The British pound is set to fall by as much as 15% by the end of 2017 according to Guy Petcho of Voya Investment Management.
Petcho, who formerly was a part of George Soros’ investing team, said in an interview with Reuters on Friday that a turn for the worse in UK economic growth will prevent the Bank of England from raising interest rates, which will markedly reduce sterling’s attractiveness.
Petcho’s prediction will surely add to the disappointment experienced by holders of British currency last week after its valuation fell back below $1.30 against USD – a rate which the currency has wrestled with since May – and when it fell in the last few hours of Friday’s session to a fresh eight-month low against the euro of €1.1113. Weakness in the pound followed Tuesday’s UK inflation data which came in below market expectations (2.6% for the year ending June, versus an expected 2.9%).
Should Petcho’s prediction prove correct, GBP/USD will fall from Friday’s closing rate of $1.2993 into the $1.10s, and while GBP/EUR will also fall, in percentage terms Petcho believes it will fall by only half as much as GBP/USD since the euro is also likely to depreciate against the dollar in the coming months.
Readers who wish to position themselves ahead of future weakness in the British pound, or the euro for that matter, should consider bringing forward plans for changing currency or for making international payments.
Consider, for example, that with today’s best value FX provider (TorFX), a payment of $20,000 will cost only £15,591 (a saving of £650 on today’s bank average), but at year-end, at a GBP/USD exchange rate of $1.10, the same payment will cost £18,181. So get your business done now before it costs you!
Rate Hikes Not Imminent in Australia
In other news, on Friday the RBA’s deputy governor, Guy Debelle, cooled the fire lighting up the Australian dollar in recent weeks when he told business leaders in Adelaide that “no significance should be read into the fact that the neutral rate was discussed” at the RBA’s last meeting. To add context, Debelle added that “[during] most RBA meetings, the board allocates some time to discussing a policy-relevant issue in more detail, and on this occasion it was the neutral rate.”
The Aussie had flown following the release on Tuesday of the minutes from the RBA’s July 4th meeting in which it emerged that, in the bank’s opinion, Australian interest rates will need to rise to 3.5% in order to achieve a “neutral” level should the economy continue its recovery.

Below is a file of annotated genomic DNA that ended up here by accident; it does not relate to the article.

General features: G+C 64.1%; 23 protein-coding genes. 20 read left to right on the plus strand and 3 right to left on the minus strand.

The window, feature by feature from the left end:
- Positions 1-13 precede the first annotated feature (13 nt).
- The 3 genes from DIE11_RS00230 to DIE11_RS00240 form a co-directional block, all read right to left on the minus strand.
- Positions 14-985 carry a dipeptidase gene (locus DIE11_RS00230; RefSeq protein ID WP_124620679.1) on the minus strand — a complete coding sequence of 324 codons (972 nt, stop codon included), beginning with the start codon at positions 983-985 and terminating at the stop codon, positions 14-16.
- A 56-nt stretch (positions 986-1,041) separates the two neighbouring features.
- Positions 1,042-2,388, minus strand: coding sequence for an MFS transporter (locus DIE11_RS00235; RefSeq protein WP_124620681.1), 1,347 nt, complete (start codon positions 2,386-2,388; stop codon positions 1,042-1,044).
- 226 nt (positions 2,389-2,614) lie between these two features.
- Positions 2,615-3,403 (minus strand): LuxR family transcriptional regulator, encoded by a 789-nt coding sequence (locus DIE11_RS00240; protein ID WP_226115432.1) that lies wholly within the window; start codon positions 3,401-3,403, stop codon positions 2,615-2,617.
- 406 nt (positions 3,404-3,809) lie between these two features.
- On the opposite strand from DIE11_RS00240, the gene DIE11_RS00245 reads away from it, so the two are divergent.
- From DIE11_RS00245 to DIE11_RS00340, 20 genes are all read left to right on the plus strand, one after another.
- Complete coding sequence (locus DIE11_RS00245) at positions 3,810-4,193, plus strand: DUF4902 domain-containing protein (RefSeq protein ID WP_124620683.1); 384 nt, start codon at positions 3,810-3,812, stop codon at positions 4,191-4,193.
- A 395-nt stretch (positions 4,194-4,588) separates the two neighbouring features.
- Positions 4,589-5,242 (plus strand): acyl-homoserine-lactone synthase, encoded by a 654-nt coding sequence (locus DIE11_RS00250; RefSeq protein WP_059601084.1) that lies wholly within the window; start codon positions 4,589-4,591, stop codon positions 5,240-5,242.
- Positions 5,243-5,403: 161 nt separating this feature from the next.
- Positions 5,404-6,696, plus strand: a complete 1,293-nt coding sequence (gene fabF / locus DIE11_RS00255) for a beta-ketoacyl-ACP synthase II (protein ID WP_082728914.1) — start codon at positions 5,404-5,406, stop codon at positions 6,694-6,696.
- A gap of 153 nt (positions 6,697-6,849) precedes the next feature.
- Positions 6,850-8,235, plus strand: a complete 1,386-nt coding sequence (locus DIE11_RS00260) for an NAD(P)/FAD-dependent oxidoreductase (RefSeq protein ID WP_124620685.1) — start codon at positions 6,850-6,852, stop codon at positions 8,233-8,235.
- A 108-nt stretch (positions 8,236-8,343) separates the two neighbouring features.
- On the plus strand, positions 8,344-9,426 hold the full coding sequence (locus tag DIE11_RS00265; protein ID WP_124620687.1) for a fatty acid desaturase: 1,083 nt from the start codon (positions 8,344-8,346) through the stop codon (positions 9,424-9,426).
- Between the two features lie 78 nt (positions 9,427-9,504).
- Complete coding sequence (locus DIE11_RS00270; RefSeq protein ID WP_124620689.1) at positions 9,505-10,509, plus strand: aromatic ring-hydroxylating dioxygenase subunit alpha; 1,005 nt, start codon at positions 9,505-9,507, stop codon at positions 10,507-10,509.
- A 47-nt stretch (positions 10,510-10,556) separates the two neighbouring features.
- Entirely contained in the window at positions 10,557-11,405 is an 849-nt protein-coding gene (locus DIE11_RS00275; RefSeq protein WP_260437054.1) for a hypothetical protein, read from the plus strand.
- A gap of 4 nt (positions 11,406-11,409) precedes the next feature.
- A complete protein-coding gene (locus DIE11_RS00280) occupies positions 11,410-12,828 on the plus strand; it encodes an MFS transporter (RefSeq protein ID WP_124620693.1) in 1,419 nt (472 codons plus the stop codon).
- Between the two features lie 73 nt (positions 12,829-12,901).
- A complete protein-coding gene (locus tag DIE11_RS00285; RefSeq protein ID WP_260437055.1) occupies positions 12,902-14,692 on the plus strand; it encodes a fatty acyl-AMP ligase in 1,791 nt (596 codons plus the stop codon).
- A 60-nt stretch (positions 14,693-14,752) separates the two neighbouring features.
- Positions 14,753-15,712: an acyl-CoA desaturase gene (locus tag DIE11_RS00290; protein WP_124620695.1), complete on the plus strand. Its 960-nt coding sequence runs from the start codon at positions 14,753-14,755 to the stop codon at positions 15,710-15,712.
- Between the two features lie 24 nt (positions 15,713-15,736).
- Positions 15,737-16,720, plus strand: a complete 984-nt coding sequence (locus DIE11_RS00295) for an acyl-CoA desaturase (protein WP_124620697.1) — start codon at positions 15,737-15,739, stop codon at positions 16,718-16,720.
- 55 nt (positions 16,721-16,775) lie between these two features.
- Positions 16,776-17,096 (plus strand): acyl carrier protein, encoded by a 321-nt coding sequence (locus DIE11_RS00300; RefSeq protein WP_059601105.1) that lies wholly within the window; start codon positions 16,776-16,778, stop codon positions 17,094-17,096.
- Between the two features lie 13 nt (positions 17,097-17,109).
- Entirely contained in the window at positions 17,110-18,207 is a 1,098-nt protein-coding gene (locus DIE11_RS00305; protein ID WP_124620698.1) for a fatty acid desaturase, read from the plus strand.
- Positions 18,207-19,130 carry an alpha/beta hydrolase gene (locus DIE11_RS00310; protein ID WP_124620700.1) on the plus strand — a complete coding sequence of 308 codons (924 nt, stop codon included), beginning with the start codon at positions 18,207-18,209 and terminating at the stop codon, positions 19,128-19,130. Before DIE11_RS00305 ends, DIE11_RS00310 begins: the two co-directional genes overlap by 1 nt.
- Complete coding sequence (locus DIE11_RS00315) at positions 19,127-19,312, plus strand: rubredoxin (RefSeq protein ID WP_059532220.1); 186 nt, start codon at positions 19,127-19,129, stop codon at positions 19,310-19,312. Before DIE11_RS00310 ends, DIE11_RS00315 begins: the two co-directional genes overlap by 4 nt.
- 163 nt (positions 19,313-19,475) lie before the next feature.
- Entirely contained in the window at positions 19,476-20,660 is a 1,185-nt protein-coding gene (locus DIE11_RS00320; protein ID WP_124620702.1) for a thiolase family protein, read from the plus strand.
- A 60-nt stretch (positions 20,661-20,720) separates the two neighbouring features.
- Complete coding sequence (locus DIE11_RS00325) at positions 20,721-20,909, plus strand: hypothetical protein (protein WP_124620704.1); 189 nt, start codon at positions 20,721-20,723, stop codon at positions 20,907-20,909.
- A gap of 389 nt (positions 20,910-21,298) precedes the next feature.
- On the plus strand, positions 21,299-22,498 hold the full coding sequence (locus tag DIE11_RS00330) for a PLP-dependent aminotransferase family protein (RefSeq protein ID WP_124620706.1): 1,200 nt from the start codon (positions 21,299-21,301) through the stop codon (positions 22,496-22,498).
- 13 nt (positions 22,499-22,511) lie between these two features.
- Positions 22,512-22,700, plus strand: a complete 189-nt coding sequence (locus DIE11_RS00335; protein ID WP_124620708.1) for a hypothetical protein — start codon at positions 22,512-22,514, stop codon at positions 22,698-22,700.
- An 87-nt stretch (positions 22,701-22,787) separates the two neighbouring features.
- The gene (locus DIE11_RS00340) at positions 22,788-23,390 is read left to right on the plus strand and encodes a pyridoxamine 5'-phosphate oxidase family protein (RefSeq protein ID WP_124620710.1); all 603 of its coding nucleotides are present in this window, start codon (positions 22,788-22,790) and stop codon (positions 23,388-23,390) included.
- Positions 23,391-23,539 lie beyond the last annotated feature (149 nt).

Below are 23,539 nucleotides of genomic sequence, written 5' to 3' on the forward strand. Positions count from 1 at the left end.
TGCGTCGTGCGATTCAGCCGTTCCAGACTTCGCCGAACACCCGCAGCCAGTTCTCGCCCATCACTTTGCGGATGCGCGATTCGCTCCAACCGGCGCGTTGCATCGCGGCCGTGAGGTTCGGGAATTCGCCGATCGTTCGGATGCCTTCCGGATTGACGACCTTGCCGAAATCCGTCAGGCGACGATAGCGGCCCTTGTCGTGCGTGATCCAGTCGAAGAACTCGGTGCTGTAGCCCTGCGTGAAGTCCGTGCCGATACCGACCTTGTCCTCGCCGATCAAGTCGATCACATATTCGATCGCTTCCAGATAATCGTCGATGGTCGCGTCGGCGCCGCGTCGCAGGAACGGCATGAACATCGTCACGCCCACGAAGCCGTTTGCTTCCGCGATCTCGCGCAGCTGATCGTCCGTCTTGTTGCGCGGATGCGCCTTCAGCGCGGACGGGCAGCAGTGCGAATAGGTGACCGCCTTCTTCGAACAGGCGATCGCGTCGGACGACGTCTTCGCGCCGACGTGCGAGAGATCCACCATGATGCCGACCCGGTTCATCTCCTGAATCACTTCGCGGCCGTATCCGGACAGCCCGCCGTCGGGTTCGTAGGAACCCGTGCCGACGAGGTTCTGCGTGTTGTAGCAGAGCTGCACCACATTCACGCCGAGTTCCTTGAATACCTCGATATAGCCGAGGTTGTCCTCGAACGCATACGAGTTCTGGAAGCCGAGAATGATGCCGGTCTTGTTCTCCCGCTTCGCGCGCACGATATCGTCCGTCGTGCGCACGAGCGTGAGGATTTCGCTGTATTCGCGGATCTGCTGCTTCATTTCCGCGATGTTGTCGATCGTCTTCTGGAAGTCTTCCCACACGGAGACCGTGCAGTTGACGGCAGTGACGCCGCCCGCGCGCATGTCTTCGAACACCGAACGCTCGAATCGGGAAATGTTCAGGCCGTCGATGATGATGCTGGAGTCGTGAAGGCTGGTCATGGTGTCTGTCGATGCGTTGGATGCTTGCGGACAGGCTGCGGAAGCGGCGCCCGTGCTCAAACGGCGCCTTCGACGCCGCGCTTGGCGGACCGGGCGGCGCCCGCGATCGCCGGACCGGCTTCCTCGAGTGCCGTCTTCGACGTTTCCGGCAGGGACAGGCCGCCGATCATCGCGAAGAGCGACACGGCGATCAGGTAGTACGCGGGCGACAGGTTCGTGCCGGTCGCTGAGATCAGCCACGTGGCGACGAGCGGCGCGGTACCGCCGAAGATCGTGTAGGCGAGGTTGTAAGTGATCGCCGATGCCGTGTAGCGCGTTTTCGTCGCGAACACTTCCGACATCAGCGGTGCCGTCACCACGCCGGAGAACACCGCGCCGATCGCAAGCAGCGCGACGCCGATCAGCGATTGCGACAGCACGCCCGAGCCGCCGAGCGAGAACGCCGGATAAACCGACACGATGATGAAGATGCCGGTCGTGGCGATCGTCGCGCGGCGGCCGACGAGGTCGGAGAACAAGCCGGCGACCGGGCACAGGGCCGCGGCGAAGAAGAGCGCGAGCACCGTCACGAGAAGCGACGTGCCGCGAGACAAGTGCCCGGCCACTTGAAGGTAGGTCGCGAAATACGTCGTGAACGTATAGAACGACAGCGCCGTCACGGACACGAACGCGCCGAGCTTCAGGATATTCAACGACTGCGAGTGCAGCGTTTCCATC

With the cash rate currently at 1.5%, this was sufficient to push AUD/USD to a two-year high of $0.7987 by Thursday morning – a rally of 2.5% from pre-minutes levels. Against the New Zealand dollar, the Aussie also rose to an eleven-week high on Thursday of N$1.0845, and against the yen, Singapore dollar and euro, it rose to nineteen-month, five-month and three-month highs respectively of ¥89.32, S$1.0929 and €0.6936.
Debelle’s comments worked to force a reversal in AUD on Friday, with the currency falling between 1% and 2.2% from the aforementioned rates. Of special note was Friday’s fall in AUD/NZD from Thursday’s closing exchange rate of $N1.0753 to $N1.0611, which marked the Aussie’s worst one-day performance against its New Zealand counterpart in more than a year.
Australia’s currency nonetheless remains at high levels by recent standards, particularly against the US dollar, yen and Singapore dollar, and now is as good a time as any for those in Australia to get their hands on foreign currency for travelling or to make foreign currency transfers.
Currency rates were extremely volatile last week as the coronavirus situation worsened day by day with various countries implementing ever-tougher measures to stop the spread of the disease.
Last update: 23 Mar, 2020
This week the US Dollar was touching three-year highs when valued against a basket of major currencies. The greenback’s traditional role as one of the safe-haven currencies is helped by a domestic economy that is largely immune to the threats of the coronavirus.
Last update: 22 Feb, 2020
The strong start to the year for “risk-on” currencies is already a distant memory.
Posted: 3 Feb, 2020